ELIZABETH CITY, N.C. (WAVY) – “This kid did not steal, he was just having fun like any other little child,” said Calvin Moore, who lives across the street from J.C. Sawyer Elementary School in Elizabeth City.
Moore is mad about the way some people are talking about a good friend’s grandson. The child, who has special needs, somehow managed to get behind the wheel of a bus parked at the school and drove it about 50 yards off school property Tuesday.
“He wasn’t aware of what he was doing or how much troubled he was in,” Moore explained.
The school system did seek disciplinary action, but wouldn’t elaborate other than to say the student will not be suspended. Now, Moore wants answers from the school about how it was able to happened. Could a bus driver have left the keys where they don’t belong? Was there a breakdown in bus protocol?
“We take it pretty serious, this is an eye opening experience for us as well,” said Elizabeth City-Pasquotank Public Schools Superintendent Linwood Williams.
Williams said there there was no breach in bus or key protocol because one doesn’t exist. He said so far, an unwritten practice among bus drivers has been enough. There’s absolutely nothing on paper.
10 On Your Side asked Williams if that unwritten practice was employed properly Tuesday afternoon. He said, “yes.” WAVY.com asked if someone was still able to gain access to the bus, while the unwritten practice was being employed properly. Williams said, “yes.”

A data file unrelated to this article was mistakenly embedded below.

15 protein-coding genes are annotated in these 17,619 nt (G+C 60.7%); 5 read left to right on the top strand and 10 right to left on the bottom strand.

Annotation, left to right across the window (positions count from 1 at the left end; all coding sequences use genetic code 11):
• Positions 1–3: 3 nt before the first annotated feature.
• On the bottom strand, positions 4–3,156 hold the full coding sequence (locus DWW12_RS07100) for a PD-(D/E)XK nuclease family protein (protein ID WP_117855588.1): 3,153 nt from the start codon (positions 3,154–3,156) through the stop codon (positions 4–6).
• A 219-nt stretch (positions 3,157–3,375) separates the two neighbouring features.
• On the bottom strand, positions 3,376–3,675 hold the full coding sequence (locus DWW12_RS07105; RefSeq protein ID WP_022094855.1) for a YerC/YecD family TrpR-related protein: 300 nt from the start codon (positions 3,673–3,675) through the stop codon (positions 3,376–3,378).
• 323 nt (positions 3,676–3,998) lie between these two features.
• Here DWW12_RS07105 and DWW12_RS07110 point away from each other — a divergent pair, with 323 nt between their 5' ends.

Williams declined to tell WAVY.com exactly what the unwritten practice is for bus keys, because he thought that could compromise the security of more buses.
In a statement, the school system said the following:
Overnight parking for school buses are based on routes. There may be buses parked on school property as well as at residences depending on time and distance from particular routes.
We do not have a policy regarding bus keys, but we have practices that are followed. We are not able to share our practice for key access as that would jeopardize safety and security for our district.
Williams plans to bring up the lack of written rules with the school board, especially since 10 On Your Side started asking questions.
“With the coverage we’re getting, we’re going to do it pretty soon,” he said. “It’s going to take center stage. The conversation is going to take place right away.”